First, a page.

|August 24, 2016||No Comments|
Tapas have long been a staple among Spanish people and today they are enjoyed in many countries around the world.
The word ‘tapa’ means lid or cover, just as the verb tapar means to cover. The term originated in the fields, when workers would stop for a beer or glass of wine, and place a piece of bread on top of the glass to keep flies away; they were putting a tapa on the glass. They would nibble on the bread as they drank, to help soak up the alcohol, and sometimes they would also snack on pieces of cheese or ham, and olives. From there grew the habit of snacking on a small treat while drinking, and so evolved the tapas we know and love today.
Bars all over Spain, and now in other countries, offer tapas along with drinks, usually at a small cost; However if you find a typical bodega, geerally away from the tourist hotspots, you will still find they provide a small tapa included in the cost of your drink.
Spaniards go to ‘tapear’ or for a ‘tapeo’ which means to go to a few bars sampling the wines, vermouths, cavas, or beers, and tapas. Many Spaniards; particularly from the south, say they find it impossible to drink without something to eat. One favourite phrase is “Drinks are too wet without tapas”!
In the UK where tapas bars are springing up all over, they usually serve bigger portions of everything and people tend to make a meal of them; ordering several dishes to share within the group. On the contrary in Spain a tapa may be just one piece of cheese or ham, or a tiny dish of 5-6 olives. There are also ‘montaditos’ which come from the North West and are slices of bread from a baquette, topped with anchovy, ham, cheese, or sometimes piled with a few things. These have become part of the array of tapas on offer in tapas bars, or given free with drinks in bodegas.
Spanish cured ham, known as jamon Serrano, jamon iberico, or jamon de pais; depending on the quality; is Spain’s answer to Italian Parma ham. This is quite delicious, although the ham legs hanging from the ceilings are not so attractive, but a frequent sight.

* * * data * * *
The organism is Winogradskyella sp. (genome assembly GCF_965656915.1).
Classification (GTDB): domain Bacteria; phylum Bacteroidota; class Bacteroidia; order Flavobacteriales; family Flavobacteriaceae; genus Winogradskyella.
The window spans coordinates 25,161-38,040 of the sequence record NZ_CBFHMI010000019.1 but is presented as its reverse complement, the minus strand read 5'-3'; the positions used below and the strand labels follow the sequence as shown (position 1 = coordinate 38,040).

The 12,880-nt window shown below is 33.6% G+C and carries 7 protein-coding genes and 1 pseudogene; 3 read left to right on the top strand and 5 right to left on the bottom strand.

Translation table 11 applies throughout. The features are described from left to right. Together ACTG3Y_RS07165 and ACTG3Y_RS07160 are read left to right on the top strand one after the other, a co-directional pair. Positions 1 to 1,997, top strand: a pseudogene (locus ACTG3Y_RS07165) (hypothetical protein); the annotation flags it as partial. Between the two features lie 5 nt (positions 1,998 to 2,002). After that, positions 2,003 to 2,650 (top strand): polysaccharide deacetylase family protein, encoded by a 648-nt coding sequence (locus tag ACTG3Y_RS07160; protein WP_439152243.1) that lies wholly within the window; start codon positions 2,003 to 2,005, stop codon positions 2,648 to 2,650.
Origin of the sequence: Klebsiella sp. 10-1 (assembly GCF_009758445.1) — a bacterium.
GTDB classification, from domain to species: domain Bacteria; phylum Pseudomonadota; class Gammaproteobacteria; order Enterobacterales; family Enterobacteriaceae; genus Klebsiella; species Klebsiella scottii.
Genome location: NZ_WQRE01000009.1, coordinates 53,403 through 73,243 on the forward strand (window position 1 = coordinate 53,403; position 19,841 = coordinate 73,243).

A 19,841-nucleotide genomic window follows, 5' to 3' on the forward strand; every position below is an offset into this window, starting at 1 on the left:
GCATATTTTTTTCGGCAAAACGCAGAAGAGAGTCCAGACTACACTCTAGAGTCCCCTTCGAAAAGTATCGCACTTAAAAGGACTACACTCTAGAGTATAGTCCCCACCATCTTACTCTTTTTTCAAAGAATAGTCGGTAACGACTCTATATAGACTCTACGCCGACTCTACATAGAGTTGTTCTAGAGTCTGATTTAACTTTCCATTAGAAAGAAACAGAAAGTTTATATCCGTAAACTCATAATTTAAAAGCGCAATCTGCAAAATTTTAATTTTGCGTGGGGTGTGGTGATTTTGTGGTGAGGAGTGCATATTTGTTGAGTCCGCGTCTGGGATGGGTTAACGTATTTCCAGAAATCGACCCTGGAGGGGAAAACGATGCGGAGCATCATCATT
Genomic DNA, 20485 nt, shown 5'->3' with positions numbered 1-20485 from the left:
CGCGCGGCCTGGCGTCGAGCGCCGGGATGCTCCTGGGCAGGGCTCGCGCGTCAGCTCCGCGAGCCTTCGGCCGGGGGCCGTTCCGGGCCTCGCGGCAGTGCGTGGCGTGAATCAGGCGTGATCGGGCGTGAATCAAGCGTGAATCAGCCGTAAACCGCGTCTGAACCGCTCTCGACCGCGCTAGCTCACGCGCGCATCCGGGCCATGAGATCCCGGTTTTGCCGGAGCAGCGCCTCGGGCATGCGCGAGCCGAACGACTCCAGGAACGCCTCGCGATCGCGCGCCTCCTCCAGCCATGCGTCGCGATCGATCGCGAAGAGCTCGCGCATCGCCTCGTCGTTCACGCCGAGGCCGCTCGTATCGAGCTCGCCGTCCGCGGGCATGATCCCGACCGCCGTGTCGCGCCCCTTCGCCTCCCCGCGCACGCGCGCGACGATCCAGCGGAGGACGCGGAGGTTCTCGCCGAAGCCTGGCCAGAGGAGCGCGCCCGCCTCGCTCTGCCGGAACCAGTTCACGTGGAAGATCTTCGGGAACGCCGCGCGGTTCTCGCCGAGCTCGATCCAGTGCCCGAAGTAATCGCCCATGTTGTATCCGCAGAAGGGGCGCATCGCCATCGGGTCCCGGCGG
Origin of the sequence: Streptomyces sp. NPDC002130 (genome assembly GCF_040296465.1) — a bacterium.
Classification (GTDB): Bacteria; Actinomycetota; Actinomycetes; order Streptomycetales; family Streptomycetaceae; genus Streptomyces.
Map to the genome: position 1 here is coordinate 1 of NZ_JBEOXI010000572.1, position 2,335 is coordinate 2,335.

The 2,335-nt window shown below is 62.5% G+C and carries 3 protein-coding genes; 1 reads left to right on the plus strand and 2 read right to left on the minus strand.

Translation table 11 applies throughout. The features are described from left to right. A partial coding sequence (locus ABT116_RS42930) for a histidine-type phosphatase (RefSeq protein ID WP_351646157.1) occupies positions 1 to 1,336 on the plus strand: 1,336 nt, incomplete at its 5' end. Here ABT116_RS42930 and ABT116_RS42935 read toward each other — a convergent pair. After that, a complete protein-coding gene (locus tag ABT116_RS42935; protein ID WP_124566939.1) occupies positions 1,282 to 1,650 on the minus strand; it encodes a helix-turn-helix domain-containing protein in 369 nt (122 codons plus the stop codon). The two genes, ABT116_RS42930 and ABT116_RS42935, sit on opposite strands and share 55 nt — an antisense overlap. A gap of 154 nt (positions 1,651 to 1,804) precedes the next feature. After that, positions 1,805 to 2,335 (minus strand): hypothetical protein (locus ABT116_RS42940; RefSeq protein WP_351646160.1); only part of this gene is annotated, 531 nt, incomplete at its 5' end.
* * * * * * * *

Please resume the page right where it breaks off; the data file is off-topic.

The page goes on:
Spanish people tend to eat their main meal at lunch time, and this is usually a heavy meal with at least 3 courses; hence the need for a siesta, or nap, afterwards. Often at weekends they will go for vermouths, sherries, wines etc, with the accompanying tapas, before they even get to lunch! Then they will eat a light evening meal of something like an omelette, prawns, salad, fruit, or of course tapas; tapas will be the usual choice if meeting friends for drinks, as they can be eaten standing up in company.
When you find a bar or restaurant with the glass-covered dishes on display, you can see what you’re getting and just point if you don’t speak the language, but be sure to say “Tapa” if that’s what you want, otherwise you will get a full serving, or ‘racion’ (ration) Most price lists will show the item and then the price per tapa and the price per racion. When in a large group where you all like the same things, it may be wise to order a racion of each to share, rather than several individual tapas of the same thing.
In tourist areas you will still find tapas bars, but they will for sure be much more expensive than in local bars and bodegas. There is no hard and fast rule for tipping in Spain, but the norm is around 10% on food, and just loose change at a bar. Most bars, except the real tourist spots, will run you a tab while you eat and drink, or even just drink, and you pay when you leave.
Nightclubs and tourist bars like the English pubs will charge as you order, because they are so large and busy, and generally have computerised tills, but the small local bars will stick to their usual custom of paying as you leave. Do not try to take advantage of this however, for if you should try to skip out you would soon find yourself surrounded by all the regulars in the place!
Bars and bodegas in Spain are usually open very early for coffee and pastries (as well as alcohol if you want it!), and stay open all day until around midnight. Tourist bars and night clubs usually only open in the evenings and then stay till late. Depending where you are in Spain; bars normally close at 3am and clubs at 5 or 6 am, so there is generally something open at all times; as the clubs close, the coffee bars are opening. Restaurants in high season will be open all day from around noon to midnight, but in low season or outside tourist areas, they will open for lunch, close between 4 and 7 then open again for dinner. Most Spanish eat late; about 2-3pm lunch and after 9.30pm dinner, so if you go early they shouldn’t be too busy, except in resort where they work mostly with tourists.
There is so much to enjoy about tapas, and Spanish food in general, so that everyone should be able to finding something they enjoy. Tasting tapas is a great way to try things you will never come across at home, and you may even find your new favourite dish.